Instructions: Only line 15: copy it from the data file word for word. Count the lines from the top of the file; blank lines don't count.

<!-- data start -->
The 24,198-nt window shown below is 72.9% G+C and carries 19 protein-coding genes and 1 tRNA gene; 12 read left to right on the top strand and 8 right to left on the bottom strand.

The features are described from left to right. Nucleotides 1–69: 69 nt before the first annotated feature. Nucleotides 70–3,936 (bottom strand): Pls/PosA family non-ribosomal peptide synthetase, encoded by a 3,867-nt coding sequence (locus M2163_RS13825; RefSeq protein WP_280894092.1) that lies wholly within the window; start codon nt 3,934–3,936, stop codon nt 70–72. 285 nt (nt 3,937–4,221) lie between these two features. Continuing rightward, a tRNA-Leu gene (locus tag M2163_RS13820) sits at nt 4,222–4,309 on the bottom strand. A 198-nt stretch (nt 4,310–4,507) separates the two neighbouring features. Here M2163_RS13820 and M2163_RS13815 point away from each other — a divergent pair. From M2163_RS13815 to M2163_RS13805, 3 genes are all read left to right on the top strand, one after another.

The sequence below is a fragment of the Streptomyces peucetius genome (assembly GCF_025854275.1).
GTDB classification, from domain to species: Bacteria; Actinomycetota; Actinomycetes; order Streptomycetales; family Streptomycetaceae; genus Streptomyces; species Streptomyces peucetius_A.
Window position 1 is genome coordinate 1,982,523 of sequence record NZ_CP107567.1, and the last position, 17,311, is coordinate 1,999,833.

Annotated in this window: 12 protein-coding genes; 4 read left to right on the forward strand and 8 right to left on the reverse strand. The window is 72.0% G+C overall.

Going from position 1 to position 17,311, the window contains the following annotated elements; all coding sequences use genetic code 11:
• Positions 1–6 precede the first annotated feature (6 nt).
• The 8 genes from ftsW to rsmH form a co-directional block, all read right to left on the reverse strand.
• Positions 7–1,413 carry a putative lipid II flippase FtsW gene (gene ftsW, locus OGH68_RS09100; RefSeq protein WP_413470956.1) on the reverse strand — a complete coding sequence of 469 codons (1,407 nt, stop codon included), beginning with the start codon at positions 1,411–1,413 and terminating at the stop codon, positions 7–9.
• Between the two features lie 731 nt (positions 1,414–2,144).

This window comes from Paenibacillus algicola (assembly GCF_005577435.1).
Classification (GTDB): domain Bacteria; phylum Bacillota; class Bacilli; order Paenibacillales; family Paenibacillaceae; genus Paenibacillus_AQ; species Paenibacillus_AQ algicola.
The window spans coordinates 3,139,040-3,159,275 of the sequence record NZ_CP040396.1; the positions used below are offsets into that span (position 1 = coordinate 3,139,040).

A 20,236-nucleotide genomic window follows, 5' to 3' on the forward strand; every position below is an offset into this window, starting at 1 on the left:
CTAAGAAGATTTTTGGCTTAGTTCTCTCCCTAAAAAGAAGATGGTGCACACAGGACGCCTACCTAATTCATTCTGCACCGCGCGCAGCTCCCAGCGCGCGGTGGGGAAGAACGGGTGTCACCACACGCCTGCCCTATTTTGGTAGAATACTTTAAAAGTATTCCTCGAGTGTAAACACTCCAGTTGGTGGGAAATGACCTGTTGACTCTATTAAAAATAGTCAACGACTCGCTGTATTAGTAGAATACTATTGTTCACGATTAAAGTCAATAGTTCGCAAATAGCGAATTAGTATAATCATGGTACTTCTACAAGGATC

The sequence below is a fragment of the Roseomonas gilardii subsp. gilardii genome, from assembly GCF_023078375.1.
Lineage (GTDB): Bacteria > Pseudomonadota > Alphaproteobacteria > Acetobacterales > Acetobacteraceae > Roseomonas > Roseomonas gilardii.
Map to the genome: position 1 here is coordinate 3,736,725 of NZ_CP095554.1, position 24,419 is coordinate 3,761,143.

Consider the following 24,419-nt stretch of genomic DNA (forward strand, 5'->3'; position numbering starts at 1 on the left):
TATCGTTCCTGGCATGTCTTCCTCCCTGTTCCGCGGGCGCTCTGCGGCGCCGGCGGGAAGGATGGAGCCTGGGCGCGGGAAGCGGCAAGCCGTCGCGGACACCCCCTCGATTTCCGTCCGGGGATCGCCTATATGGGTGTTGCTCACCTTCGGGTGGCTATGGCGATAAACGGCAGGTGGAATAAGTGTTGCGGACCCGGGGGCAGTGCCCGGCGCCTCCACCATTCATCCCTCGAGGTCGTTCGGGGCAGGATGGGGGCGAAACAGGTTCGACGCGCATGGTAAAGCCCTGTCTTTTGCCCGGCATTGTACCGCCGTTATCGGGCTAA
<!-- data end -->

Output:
A 20,236-nucleotide genomic window follows, 5' to 3' on the forward strand; every position below is an offset into this window, starting at 1 on the left: